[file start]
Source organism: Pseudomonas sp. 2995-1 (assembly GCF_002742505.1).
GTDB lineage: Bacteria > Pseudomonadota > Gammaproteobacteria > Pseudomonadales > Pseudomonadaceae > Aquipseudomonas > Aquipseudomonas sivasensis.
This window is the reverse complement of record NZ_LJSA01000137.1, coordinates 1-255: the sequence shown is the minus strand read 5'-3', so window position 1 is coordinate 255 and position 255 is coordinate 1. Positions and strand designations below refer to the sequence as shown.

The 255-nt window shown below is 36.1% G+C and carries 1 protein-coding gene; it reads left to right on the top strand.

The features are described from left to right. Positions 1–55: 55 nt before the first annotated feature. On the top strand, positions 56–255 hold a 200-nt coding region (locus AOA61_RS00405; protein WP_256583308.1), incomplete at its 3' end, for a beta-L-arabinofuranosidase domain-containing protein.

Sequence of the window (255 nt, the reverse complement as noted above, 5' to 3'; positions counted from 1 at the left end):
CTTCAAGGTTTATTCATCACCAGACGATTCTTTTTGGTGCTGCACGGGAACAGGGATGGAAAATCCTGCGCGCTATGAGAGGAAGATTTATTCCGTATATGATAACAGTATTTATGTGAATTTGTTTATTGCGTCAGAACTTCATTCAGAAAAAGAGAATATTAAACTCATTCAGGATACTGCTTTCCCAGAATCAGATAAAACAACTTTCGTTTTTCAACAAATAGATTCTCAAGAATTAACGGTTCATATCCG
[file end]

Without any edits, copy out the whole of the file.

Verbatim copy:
Source organism: Pseudomonas sp. 2995-1 (assembly GCF_002742505.1).
GTDB lineage: Bacteria > Pseudomonadota > Gammaproteobacteria > Pseudomonadales > Pseudomonadaceae > Aquipseudomonas > Aquipseudomonas sivasensis.
This window is the reverse complement of record NZ_LJSA01000137.1, coordinates 1-255: the sequence shown is the minus strand read 5'-3', so window position 1 is coordinate 255 and position 255 is coordinate 1. Positions and strand designations below refer to the sequence as shown.

The 255-nt window shown below is 36.1% G+C and carries 1 protein-coding gene; it reads left to right on the top strand.

The features are described from left to right. Positions 1–55: 55 nt before the first annotated feature. On the top strand, positions 56–255 hold a 200-nt coding region (locus AOA61_RS00405; protein WP_256583308.1), incomplete at its 3' end, for a beta-L-arabinofuranosidase domain-containing protein.

Sequence of the window (255 nt, the reverse complement as noted above, 5' to 3'; positions counted from 1 at the left end):
CTTCAAGGTTTATTCATCACCAGACGATTCTTTTTGGTGCTGCACGGGAACAGGGATGGAAAATCCTGCGCGCTATGAGAGGAAGATTTATTCCGTATATGATAACAGTATTTATGTGAATTTGTTTATTGCGTCAGAACTTCATTCAGAAAAAGAGAATATTAAACTCATTCAGGATACTGCTTTCCCAGAATCAGATAAAACAACTTTCGTTTTTCAACAAATAGATTCTCAAGAATTAACGGTTCATATCCG